Despite having America’s highest proven reserves at over 15 billion barrels of oil, Californians now pay $.72 per gallon more per gallon of gasoline than Texans. Consequently, each driver in California pays a penalty of $326 per year more for gas. For the citizens of the State of California, that burden adds up to $8.2 billion. The state’s falling oil production explains California’s higher gas prices, and why businesses and jobs have “gone to Texas.”
Oil production in California peaked in 1985 and has declined steadily since then. In the last three years, North Dakota on the strength of its fracking boom passed California to become America’s second largest oil producing state. Alaska could also pass California for the third spot in the next few years. Currently, about 67% of California’s energy supply comes from imported crude oil, natural gas, and electricity. The biggest beneficiaries of California shrinking oil production are currently Iraq and Saudi Arabia.
The West Coast has the highest gasoline prices of the seven regions in the United States, according to the Energy Information Administration (EIA). Furthermore, as higher prices decreased travel, California raised its gas sales tax to protect state revenues. California’s gasoline taxes average $0.23 higher per gallon higher than their regional neighbors and $0.28 higher than Texas.
Higher regional prices and higher gasoline taxes have also hammered California’s competitiveness versus Texas. Over the last five years, Texas has grown jobs twice as fast as California and California unemployment has average 50% higher than Texas. While the State of California had an $18.3 billion deficit after raising taxes last year, the State of Texas had a $2.6 billion surplus after cutting taxes by over $1 billion.
The first discovery of oil in the United States took place in the sixteenth century, when explorers noted oil slicks off the coast of California. At the time, heavy oil tar was valued as a sealant for canoes and ships. The Civil War brought demand for distilling oil into kerosene to light military camps. Edward L. Doheny started a boom by developing Los Angeles’s first oil well in 1892. Five years later, there were 2,500 wells and 200 oil companies in Los Angeles. The population of the city grew by 1,000% over the next twenty years as oil established California as the very “Golden State.”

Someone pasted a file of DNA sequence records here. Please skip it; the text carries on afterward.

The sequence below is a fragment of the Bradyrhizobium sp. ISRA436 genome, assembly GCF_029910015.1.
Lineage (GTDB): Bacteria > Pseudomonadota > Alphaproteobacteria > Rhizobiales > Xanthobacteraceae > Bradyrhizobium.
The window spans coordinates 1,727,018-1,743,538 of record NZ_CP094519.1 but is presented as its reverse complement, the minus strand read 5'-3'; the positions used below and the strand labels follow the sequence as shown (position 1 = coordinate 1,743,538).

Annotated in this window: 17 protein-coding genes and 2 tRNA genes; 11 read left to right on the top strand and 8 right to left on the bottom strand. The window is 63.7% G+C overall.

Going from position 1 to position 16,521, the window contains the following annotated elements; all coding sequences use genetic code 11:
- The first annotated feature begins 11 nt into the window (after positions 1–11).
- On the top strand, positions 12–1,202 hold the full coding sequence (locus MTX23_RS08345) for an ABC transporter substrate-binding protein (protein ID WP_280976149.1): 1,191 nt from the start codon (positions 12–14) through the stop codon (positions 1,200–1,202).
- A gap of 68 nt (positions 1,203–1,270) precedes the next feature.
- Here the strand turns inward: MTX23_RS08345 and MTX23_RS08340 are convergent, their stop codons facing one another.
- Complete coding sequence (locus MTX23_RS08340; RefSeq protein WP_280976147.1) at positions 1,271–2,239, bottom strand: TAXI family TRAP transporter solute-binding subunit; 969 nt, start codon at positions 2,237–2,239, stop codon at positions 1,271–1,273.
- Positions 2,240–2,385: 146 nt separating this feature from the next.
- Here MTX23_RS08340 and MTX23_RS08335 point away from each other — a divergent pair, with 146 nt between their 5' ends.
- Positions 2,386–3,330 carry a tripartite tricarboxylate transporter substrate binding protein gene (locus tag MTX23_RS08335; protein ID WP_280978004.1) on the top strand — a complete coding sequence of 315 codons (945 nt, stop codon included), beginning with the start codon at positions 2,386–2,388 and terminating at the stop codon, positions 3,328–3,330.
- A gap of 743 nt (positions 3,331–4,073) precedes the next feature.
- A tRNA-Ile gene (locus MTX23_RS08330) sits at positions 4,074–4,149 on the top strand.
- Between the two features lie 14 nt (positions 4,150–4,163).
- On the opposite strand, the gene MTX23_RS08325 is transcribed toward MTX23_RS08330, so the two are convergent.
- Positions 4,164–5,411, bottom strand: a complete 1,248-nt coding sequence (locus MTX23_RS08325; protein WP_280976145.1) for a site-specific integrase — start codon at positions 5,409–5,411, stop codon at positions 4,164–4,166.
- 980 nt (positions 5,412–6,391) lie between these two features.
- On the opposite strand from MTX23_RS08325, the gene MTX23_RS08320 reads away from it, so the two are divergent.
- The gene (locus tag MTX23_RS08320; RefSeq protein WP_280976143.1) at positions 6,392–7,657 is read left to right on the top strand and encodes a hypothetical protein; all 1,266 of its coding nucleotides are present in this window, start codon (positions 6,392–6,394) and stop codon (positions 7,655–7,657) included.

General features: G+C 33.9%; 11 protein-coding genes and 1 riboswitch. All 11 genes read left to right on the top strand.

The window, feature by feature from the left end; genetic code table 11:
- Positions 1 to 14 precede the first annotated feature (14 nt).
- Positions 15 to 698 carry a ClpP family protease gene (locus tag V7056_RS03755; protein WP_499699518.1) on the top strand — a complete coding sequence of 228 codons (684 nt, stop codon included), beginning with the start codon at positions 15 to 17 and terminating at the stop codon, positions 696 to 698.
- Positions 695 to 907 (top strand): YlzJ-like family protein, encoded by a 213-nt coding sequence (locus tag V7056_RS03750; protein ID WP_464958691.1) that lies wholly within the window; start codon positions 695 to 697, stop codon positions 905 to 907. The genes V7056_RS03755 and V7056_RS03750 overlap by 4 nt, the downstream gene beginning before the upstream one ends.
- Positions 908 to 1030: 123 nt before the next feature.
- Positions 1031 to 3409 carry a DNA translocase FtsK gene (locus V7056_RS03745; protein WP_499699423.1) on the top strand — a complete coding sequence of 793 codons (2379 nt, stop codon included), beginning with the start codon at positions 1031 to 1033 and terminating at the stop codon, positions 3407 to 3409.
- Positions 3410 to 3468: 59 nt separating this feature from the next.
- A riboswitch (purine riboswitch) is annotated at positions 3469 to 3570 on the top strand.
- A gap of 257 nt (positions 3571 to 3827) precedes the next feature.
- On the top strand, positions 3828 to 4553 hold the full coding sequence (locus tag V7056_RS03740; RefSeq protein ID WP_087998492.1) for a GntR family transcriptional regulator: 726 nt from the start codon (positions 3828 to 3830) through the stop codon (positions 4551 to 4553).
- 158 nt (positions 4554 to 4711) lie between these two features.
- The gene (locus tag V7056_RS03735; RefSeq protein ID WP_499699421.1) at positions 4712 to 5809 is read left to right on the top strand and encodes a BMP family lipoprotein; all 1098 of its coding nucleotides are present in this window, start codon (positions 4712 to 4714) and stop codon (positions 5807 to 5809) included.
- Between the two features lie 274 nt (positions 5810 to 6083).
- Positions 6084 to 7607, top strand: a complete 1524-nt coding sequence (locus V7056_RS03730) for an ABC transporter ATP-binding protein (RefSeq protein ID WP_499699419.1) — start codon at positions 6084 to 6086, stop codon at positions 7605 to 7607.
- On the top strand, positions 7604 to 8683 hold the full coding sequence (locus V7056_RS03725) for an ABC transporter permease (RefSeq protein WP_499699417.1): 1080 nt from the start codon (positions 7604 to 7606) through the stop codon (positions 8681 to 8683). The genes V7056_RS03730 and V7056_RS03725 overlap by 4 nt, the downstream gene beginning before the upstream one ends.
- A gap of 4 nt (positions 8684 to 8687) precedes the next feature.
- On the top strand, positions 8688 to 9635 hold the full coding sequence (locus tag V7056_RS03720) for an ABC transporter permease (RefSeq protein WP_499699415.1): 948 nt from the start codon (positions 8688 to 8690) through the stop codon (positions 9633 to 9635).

In World War II, California produced 2 billion barrels of oil for the war effort against Japan, and its workers manufactured 17% of all war materials. By the 1950s, the State of California had grown into the largest economy of any state in the nation, and America’s largest exporter. But environmental regulations against oil production in the 1970s eroded the boom, and since the late 1980s oil production has steadily declined.
Twelve years ago, Texas passed California as the largest oil-exporting state, and its lead continues to expand. The most compelling reason to produce in Texas over California is cheap energy costs. Labor averages 8.5% of production costs, but energy is 13% of costs. Given that the profit margins in manufacturing are only, on average, 3.5% of sales, producers can save 1.3% of production costs from cheap Texas energy. That may not sound like a lot of money, but it increases net profits by over one-third. That means Texas manufacturers will pocket about $4 billion extra in profits this year.
Republican members at a hearing of the House of Representative’s Natural Resources Committee last week said California could double production if the State would support aggressively develop its energy resources. “The challenge now is not our ability to find it, it’s the ability of government allowing us to be able to produce it in a sound way,” said Republican Rep. Kevin McCarthy (R-CA), who represents California’s oil-producing Kern county.
California Democrats told the Reuters News Service that it was untrue that the state’s stringent environmental regulations have harmed the state. California Governor Jerry Brown, a Democrat, has said he supports more leasing for shale development if it can be done in a safe manner. Democrat U.S. Rep. Alan Lowenthal (D-CA), whose district includes parts of Los Angeles and Orange counties, added: “In California we try to balance…extraction of resources with the health of our communities and our ecosystems, and we are not going to change that model,” said. He believes there is no law against hydraulic fracking that would block development of the “Monterey Shale” formation, which is believed to hold 67% of all shale oil deposits in America.
If California rapidly develops its huge energy potential, the state will experience one of the greatest employment and economic booms in our nation’s history. Companies are already leaving China for utility costs are 2/3 cheaper in America. If California joins the shale fracking boom, it will once again become the very Golden State again.